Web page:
In Slavic folklore, Baba Yaga is a supernatural being who appears as a deformed and/or ferocious-looking old, elderly woman. Baba Yaga flies around in a mortar, wields a pestle, and dwells deep in the forest in a hut usually described as standing on chicken legs, her fence is usually decorated with human skulls. Baba Yaga may help or hinder those that encounter or seek her out and may play a maternal role and has associations with forest wildlife. Sometimes she frightens a hero, but helps him if he is courageous. According to Vladimir Propp's folktale morphology, Baba Yaga commonly appears as either a donor, villain, or may be altogether ambiguous. In many fairytales she kidnaps and eats children.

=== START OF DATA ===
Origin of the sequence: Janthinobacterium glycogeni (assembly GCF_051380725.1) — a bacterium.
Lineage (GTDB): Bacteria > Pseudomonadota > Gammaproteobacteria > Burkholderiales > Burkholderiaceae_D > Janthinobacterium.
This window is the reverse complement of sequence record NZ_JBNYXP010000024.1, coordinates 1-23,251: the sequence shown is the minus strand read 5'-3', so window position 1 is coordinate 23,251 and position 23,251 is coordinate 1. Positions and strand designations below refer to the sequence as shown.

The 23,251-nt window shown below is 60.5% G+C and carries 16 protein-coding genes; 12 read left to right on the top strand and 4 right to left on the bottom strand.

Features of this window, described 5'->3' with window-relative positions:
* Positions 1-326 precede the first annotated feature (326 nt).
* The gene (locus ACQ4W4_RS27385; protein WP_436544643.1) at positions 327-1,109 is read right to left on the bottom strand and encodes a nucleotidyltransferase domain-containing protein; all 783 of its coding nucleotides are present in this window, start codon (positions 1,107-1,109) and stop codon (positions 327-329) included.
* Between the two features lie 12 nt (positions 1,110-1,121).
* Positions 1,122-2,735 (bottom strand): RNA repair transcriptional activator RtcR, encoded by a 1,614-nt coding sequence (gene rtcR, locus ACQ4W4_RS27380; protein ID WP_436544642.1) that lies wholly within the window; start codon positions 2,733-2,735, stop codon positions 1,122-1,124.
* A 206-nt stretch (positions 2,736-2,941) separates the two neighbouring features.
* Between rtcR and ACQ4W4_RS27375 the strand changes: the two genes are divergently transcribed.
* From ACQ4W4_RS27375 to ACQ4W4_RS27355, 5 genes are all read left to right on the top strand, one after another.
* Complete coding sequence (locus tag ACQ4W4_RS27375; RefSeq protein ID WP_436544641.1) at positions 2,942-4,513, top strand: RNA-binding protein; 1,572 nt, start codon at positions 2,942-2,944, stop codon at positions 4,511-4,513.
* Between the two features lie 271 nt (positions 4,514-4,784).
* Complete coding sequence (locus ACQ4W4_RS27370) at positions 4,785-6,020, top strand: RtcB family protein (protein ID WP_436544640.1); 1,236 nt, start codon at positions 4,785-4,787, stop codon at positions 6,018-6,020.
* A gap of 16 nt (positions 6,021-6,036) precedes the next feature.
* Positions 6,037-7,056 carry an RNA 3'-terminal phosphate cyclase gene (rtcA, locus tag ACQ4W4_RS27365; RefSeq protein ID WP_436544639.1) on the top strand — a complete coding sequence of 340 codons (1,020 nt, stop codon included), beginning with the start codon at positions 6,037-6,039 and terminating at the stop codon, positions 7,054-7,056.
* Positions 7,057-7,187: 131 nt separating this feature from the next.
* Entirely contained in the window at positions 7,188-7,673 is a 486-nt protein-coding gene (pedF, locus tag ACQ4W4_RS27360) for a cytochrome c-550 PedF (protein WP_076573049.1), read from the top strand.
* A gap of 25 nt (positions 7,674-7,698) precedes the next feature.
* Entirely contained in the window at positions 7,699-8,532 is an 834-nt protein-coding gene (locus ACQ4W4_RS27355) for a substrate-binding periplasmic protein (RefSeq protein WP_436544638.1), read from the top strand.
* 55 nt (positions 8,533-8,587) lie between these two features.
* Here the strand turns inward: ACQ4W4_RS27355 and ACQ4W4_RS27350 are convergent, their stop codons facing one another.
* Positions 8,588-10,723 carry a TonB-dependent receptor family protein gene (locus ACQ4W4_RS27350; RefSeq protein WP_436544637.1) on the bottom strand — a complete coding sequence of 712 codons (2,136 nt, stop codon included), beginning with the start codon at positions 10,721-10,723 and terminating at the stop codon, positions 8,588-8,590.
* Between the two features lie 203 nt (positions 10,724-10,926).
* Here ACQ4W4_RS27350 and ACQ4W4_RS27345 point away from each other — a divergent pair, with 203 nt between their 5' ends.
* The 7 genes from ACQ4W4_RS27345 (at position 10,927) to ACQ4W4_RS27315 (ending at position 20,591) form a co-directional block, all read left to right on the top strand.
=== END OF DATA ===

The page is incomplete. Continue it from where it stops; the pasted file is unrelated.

Andreas Johns identifies Baba Yaga as "one of the most memorable and distinctive figures in eastern European folklore," and observes that she is "enigmatic" and often exhibits "striking ambiguity." Johns summarizes Baba Yaga as "a many-faceted figure, capable of inspiring researchers to see her as a Cloud, Moon, Death, Winter, Snake, Bird, Pelican or Earth Goddess, totemic matriarchal ancestress, female initiator, phallic mother, or archetypal image".